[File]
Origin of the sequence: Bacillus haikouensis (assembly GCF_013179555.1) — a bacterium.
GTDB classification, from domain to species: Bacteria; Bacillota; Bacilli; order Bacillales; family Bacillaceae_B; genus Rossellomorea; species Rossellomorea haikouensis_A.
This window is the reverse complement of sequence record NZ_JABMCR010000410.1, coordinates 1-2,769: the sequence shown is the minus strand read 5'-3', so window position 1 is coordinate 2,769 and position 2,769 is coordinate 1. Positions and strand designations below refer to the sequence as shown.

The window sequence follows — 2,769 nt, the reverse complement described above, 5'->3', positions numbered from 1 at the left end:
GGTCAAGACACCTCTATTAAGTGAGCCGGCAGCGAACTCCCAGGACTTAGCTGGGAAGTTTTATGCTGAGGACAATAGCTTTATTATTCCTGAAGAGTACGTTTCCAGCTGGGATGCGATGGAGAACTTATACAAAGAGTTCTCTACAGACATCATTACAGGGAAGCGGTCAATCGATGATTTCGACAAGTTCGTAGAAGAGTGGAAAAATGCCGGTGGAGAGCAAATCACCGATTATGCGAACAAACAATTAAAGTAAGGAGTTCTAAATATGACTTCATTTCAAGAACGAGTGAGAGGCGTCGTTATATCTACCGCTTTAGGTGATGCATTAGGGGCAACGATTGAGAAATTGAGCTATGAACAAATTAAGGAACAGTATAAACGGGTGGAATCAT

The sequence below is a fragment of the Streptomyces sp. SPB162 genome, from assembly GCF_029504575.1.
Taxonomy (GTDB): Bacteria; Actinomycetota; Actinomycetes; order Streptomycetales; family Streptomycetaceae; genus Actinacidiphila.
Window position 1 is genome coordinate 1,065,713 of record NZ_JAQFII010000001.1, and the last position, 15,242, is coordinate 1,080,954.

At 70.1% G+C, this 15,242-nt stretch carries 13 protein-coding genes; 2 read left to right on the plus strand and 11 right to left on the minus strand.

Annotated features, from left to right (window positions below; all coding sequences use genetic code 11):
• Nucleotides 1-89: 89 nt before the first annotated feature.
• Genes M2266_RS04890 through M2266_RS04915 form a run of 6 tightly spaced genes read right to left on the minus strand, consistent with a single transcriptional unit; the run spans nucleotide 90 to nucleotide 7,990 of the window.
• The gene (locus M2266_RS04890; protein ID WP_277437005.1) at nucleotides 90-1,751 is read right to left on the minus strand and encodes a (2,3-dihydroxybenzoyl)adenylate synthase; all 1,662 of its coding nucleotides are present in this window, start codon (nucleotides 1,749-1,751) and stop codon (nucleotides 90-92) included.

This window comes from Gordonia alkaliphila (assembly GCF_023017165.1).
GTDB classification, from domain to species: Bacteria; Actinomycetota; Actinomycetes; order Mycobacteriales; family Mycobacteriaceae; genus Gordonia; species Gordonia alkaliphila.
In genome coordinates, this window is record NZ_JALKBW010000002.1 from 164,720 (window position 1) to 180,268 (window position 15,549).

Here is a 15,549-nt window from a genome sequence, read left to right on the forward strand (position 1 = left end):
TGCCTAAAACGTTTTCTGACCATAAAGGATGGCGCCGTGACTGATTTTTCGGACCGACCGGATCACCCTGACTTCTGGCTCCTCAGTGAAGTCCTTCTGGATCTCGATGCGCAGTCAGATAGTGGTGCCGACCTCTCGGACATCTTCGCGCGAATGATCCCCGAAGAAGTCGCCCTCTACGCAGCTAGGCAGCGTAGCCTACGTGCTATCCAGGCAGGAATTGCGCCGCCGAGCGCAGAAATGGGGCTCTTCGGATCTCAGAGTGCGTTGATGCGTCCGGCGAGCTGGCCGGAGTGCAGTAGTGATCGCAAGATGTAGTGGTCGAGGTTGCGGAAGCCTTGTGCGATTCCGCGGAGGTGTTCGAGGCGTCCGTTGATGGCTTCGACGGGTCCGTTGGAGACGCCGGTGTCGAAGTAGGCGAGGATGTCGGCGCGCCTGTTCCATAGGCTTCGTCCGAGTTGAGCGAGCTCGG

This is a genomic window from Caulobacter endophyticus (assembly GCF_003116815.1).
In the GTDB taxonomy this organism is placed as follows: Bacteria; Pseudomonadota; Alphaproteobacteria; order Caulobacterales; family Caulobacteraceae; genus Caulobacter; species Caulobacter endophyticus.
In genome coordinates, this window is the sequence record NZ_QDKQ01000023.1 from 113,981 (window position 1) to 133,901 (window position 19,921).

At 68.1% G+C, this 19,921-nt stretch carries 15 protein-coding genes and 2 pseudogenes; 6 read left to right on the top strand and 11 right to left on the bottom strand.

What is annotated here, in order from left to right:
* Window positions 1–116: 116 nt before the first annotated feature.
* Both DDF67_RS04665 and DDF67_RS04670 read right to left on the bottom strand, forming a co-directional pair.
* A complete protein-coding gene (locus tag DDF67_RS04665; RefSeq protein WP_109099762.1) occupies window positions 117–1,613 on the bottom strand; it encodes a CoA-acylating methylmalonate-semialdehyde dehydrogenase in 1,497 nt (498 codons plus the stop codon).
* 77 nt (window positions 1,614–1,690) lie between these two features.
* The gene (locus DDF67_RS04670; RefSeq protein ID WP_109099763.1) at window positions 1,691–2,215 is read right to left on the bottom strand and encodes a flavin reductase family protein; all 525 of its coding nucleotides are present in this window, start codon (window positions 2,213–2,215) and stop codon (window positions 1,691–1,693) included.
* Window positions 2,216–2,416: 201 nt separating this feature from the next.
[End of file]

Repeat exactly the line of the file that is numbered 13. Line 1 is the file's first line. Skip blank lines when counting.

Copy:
• The gene (locus M2266_RS04890; protein ID WP_277437005.1) at nucleotides 90-1,751 is read right to left on the minus strand and encodes a (2,3-dihydroxybenzoyl)adenylate synthase; all 1,662 of its coding nucleotides are present in this window, start codon (nucleotides 1,749-1,751) and stop codon (nucleotides 90-92) included.